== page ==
Health professionals know that exercise is a key component in the management of diabetes. Yet, how much is enough, and what type is best? These are frequent questions from patients who are trying to manage their blood sugar. Recommendations change frequently, adding to the confusion.
Randomized trials have shown clear benefits from lifestyle interventions on the progression of impaired glucose tolerance (IGT) to type 2 diabetes.1,2 The interventions in these studies included physical activity of ~2.5 hours per week and weight loss of as little as 5% to 7% of body weight. Other studies have placed patients in structured exercise programs with and without weight-loss interventions. Both groups had improvements in hemoglobin A1C, compared with the control group.3 Body weight was not significantly different in either group at the end of the study, indicating that the benefits demonstrated in this study were not related to weight loss.
The US Surgeon General's Report4 recommends 30 minutes of exercise daily?a regimen that many people may find difficult to incorporate into their daily schedule. Most clinical trials involving exercise interventions in diabetes have used a frequency of 3 times per week?a schedule that may be more manageable. The benefits of a day of exercise last from 24 to 72 hours, depending on the type of exercise.5 For this reason, the American Diabetes Association (ADA) suggests skipping exercise no more than 2 consecutive days.
Two types of exercise are recommended when developing a fitness program. Aerobic exercise helps improve cardiovascular health and insulin sensitivity. Resistance training improves insulin sensitivity to about the same extent as aerobic exercise, but it has the added benefits of increasing muscle mass, functional capacity, and resting metabolic rate.6 All of these parameters tend to decline with age, so resistance training is especially important in middleaged and older adults (with or without diabetes).
The ADA recently issued evidencebased guidelines designed to help people with IGT or type 2 diabetes to use exercise as an aid to controlling blood glucose.7 These recommendations include the following:
?A program of weight control that involves at least 150 minutes per week of moderate-to-vigorous exercise and a healthy diet with modest calorie restriction
?Physical activity consisting of 150 minutes or more of moderateintensity aerobic exercise (50%-70% of maximum heart rate) and/or 90 minutes of vigorous aerobic activity (>70% of maximum heart rate) per week. This activity should be done no less than 3 days per week, and no more than 2 consecutive days should pass without exercising. Patients can calculate their maximum heart rate by subtracting their age from 220.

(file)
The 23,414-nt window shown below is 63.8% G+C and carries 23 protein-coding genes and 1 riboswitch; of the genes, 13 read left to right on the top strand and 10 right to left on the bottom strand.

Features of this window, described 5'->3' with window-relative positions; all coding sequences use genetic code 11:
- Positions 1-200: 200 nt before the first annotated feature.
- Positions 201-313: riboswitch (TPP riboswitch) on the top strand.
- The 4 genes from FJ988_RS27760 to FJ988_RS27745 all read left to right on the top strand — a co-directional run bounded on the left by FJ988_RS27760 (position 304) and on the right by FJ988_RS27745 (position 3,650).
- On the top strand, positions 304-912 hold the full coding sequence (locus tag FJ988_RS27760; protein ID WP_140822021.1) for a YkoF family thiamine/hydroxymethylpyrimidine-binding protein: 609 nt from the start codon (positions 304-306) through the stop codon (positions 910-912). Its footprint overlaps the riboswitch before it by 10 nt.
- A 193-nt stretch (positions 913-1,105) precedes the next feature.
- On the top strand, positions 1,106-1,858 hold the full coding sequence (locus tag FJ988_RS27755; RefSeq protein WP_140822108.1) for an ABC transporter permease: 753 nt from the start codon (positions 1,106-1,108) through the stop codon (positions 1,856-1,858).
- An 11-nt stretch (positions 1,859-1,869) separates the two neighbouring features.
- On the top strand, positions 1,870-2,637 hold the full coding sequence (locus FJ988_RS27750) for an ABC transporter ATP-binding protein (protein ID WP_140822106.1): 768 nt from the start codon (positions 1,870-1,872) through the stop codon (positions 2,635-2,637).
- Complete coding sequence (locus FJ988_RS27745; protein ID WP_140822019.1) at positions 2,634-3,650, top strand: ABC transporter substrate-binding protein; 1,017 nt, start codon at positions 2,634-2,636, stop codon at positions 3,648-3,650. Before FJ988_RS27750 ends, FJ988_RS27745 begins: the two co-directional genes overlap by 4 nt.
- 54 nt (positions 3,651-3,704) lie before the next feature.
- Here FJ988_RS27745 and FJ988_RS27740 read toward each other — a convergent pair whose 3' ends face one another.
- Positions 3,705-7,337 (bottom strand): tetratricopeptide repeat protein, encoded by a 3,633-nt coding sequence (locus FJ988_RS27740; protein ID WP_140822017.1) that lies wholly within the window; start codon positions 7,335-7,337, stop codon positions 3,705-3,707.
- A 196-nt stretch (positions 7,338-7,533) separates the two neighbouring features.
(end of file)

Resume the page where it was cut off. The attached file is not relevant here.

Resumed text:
?Exercising more than 4 hours per week to achieve greater cardiovascular risk reduction
?Exercising more than 7 hours per week to achieve long-term maintenance of major weight loss (>30 lb)
?Resistance training 3 times a week unless contraindicated. These exercises should target all major muscle groups. Supervision by a qualified exercise professional is recommended initially to make sure that the exercises are being performed correctly and to minimize the risk of injury.
Patients should consult their physician prior to starting an exercise program to rule out any contraindications to increased physical activity. Some conditions can increase the likelihood of cardiovascular problems or may be contraindications to certain types of exercise. Examples of these types of conditions include severe autonomic neuropathy, severe peripheral neuropathy, and preproliferative or proliferative retinopathy. The role of stress testing prior to beginning an exercise program is controversial, but such testing may be considered for patients who wish to undertake vigorous exercise and are at high risk for cardiovascular disease.
Some people with diabetes may experience hypoglycemia after exercising. For this reason, patients on insulin or secretagogues should check their blood glucose before, during, and after exercising. Alternate site testing is not recommended during exercise because of the possibility of rapidly changing blood glucose readings. Patients who are prone to episodes of hypoglycemia can eat extra carbohydrates. Some patients may require a reduction in their medication dose prior to exercise, but reducing it should be done only after consulting their health care professional.
Dr. Garrett is a clinical pharmacist practitioner at Cornerstone Health Care in High Point, NC.
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One study linked multiple pregnancies to an increased risk of developing atrial fibrillation later in life, and another investigated the association between premature delivery and cardiovascular disease.
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